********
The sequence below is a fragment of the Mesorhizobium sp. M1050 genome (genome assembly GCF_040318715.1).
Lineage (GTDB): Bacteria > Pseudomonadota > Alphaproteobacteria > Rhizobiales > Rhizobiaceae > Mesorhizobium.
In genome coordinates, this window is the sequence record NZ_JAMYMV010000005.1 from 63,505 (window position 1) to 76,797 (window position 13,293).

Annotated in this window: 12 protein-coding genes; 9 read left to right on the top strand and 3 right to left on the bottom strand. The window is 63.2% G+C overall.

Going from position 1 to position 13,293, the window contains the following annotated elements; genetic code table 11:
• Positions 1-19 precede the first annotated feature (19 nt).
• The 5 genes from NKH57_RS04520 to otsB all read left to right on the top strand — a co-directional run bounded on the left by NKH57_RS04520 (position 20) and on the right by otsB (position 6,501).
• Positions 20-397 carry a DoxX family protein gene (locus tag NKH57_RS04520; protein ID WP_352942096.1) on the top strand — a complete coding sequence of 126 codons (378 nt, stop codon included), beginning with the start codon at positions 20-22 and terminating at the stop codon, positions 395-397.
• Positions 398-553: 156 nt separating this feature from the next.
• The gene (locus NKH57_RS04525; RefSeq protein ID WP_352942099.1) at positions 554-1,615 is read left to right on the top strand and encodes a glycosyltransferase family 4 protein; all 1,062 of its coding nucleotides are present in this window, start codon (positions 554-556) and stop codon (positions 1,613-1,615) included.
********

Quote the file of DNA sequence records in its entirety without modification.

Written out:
The sequence below is a fragment of the Mesorhizobium sp. M1050 genome (genome assembly GCF_040318715.1).
Lineage (GTDB): Bacteria > Pseudomonadota > Alphaproteobacteria > Rhizobiales > Rhizobiaceae > Mesorhizobium.
In genome coordinates, this window is the sequence record NZ_JAMYMV010000005.1 from 63,505 (window position 1) to 76,797 (window position 13,293).

Annotated in this window: 12 protein-coding genes; 9 read left to right on the top strand and 3 right to left on the bottom strand. The window is 63.2% G+C overall.

Going from position 1 to position 13,293, the window contains the following annotated elements; genetic code table 11:
• Positions 1-19 precede the first annotated feature (19 nt).
• The 5 genes from NKH57_RS04520 to otsB all read left to right on the top strand — a co-directional run bounded on the left by NKH57_RS04520 (position 20) and on the right by otsB (position 6,501).
• Positions 20-397 carry a DoxX family protein gene (locus tag NKH57_RS04520; protein ID WP_352942096.1) on the top strand — a complete coding sequence of 126 codons (378 nt, stop codon included), beginning with the start codon at positions 20-22 and terminating at the stop codon, positions 395-397.
• Positions 398-553: 156 nt separating this feature from the next.
• The gene (locus NKH57_RS04525; RefSeq protein ID WP_352942099.1) at positions 554-1,615 is read left to right on the top strand and encodes a glycosyltransferase family 4 protein; all 1,062 of its coding nucleotides are present in this window, start codon (positions 554-556) and stop codon (positions 1,613-1,615) included.